The air campaign against the Islamic State in Iraq and Syria (ISIS) is showing encouraging gains in disabling the sinews of war, such as command posts and arms caches. Casualties inflicted are harder to determine as ISIS forces had been moved around as soon as air strikes were planned by the United States. But nobody is saying - nor should anyone - that a turn in the campaign is imminent. This is a war of attrition and, in all likelihood, foreign boots will be need on the ground sooner or later.
The chairman of the US Joint Chiefs of Staff, General Martin Dempsey, has openly contradicted his commander-in-chief on this point, although he clarified after a Senate hearing that use of local forces was more plausible. With or without US soldiers, progress in this war would depend as much on public support as the stamina of prosecuting nations. All the more, civilian deaths from missile strikes should never be treated callously, as in past wars.
What gives the mission its moral strength is the mounting of a cooperative venture that unites Western and Arab nations in a common resolve to confront a malevolent ideology. It can just as easily ebb away if the ISIS advance is not halted after prolonged bombing and ground assaults by Arab or coalition forces, and the extremist group continues to be able to attract fighters from beyond Muslim countries. The one major success thus far actually predated the coalition build-up. This was the recapture with American air support of a dam near Mosul which could have been used by ISIS to flood the Iraqi plain right up to the capital Baghdad.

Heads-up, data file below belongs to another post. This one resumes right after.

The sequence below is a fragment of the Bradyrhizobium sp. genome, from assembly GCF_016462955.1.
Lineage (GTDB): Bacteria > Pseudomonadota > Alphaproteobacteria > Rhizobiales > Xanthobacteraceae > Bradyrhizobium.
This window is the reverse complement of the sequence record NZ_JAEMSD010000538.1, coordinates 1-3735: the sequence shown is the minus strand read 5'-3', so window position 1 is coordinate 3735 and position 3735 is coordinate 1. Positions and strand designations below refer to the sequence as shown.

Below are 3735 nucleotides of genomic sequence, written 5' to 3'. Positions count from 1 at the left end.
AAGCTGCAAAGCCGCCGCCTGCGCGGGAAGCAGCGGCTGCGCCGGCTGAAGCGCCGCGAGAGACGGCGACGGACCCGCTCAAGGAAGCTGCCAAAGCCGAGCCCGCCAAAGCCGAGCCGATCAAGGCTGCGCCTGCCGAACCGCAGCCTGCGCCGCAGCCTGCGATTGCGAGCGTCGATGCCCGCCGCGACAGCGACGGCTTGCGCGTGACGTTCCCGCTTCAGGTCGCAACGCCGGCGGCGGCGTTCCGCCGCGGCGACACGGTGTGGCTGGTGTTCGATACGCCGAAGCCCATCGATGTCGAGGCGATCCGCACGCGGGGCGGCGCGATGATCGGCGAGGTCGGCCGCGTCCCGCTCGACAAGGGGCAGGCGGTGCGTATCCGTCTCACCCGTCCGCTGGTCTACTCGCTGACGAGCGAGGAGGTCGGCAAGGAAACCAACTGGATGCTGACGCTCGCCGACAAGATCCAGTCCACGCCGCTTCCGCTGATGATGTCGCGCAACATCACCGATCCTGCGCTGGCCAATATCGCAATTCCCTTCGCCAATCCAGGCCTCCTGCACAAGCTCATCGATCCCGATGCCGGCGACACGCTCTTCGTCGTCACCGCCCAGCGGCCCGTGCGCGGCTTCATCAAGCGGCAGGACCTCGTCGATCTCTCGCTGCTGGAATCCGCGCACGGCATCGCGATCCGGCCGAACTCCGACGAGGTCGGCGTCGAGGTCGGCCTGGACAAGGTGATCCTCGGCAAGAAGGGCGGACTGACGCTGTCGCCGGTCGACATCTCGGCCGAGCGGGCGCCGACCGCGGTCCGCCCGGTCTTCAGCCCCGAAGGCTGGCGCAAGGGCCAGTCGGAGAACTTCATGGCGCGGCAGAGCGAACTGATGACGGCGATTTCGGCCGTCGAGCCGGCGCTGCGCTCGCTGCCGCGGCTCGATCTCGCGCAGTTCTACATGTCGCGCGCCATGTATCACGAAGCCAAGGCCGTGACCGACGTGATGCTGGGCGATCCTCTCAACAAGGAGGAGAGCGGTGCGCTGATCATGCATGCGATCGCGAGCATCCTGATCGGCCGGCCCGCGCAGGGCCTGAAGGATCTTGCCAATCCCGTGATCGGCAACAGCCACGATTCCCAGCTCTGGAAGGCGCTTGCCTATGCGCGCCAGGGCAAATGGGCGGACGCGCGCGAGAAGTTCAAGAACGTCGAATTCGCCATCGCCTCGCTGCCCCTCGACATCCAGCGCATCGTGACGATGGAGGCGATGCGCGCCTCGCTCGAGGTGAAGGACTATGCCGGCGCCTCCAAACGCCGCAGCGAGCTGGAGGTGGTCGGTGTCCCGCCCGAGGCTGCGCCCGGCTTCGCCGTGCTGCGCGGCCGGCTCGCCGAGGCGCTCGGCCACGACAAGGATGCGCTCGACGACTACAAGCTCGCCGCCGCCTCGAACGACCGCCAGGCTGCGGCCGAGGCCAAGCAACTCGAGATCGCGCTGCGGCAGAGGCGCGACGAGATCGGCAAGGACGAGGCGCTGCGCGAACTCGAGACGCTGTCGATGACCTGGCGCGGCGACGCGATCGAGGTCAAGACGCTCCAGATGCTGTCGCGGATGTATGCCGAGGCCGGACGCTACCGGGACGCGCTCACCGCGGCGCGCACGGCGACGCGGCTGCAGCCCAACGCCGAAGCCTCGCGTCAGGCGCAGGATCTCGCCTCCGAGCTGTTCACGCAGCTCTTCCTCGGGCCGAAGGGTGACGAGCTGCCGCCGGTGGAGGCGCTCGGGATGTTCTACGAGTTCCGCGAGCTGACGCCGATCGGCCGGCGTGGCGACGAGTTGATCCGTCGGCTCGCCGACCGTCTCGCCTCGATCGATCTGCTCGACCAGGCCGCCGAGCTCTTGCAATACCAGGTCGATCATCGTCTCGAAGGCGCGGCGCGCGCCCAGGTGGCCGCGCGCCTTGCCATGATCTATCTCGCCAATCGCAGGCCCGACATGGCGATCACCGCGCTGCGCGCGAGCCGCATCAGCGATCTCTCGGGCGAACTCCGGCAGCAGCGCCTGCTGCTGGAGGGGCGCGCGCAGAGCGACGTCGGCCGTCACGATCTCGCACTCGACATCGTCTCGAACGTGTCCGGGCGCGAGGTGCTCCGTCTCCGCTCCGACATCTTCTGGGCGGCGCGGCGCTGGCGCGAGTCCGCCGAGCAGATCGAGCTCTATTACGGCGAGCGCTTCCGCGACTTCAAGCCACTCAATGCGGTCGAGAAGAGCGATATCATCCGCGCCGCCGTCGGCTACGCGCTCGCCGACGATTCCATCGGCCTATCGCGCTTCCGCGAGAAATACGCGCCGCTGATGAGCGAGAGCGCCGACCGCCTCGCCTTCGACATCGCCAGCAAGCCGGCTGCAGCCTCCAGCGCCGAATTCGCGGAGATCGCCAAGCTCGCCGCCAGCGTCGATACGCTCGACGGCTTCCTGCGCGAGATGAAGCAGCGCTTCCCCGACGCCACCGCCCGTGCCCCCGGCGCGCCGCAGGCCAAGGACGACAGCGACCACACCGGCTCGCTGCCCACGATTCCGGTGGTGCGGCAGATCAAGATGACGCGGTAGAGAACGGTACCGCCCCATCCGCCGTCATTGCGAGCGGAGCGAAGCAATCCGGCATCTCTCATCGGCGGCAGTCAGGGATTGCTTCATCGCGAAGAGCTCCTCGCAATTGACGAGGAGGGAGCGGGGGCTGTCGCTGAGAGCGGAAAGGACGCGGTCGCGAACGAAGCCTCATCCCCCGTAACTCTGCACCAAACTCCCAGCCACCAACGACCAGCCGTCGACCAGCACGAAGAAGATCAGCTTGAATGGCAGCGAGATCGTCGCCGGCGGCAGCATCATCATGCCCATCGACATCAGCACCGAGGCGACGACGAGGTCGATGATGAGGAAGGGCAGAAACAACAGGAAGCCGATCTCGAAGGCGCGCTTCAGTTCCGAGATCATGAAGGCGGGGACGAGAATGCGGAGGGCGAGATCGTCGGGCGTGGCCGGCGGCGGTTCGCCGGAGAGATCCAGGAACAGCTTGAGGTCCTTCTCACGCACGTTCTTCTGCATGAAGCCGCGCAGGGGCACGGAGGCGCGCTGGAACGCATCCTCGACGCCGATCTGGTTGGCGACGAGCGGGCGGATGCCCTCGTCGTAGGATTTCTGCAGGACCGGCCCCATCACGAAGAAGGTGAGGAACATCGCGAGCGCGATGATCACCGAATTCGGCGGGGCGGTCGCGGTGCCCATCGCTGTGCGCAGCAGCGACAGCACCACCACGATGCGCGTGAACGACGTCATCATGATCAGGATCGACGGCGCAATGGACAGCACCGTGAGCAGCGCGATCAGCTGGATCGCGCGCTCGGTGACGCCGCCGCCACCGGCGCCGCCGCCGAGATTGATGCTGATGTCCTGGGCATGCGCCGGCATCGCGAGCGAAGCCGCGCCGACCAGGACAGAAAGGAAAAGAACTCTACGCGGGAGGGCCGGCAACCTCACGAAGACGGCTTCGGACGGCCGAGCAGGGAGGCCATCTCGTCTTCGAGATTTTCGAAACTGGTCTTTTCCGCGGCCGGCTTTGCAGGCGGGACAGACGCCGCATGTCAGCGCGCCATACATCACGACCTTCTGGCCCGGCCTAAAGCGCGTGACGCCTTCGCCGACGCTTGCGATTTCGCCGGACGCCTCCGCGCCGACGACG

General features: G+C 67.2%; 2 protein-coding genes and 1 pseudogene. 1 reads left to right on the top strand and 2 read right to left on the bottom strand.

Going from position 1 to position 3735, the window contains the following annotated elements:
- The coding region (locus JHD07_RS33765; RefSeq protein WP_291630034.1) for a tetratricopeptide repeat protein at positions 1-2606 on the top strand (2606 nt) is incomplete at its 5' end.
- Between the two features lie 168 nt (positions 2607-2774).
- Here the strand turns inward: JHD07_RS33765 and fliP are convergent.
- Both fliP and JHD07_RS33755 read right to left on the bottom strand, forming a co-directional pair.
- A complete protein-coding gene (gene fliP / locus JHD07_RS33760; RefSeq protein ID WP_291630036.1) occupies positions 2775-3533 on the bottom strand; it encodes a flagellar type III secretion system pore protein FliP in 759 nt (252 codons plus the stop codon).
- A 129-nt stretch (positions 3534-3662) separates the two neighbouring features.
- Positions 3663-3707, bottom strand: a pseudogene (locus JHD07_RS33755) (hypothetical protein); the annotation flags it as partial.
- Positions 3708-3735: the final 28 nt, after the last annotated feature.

The US and its Western allies need also to rethink the wisdom of their war narrative that protecting their homeland against ISIS-inspired attacks is what has energised their participation. It could deter countries fearful of reprisals. The mission has to be more than about self-interest, important though the defensive objective is.
Taking on ISIS militarily is not to be treated as an end in itself, as has been laid out by strategists like Gen Dempsey. This echoes the view of Arab thinkers who despair of their societies' slowness to embrace modern ideas as an antidote to manipulative ideologies. Armed intervention will have to be succeeded by a political phase - from seeking an Islamic collegiality in West Asia and the Maghreb, to encouraging a reformation in thought and social organisation in illiberal Gulf monarchies.
Women being discriminated against in education and employment is an economic resource forgone. Restless Arab males would find militant causes of whatever hue less alluring if their countries' economies were developed to provide an outlet for their energies.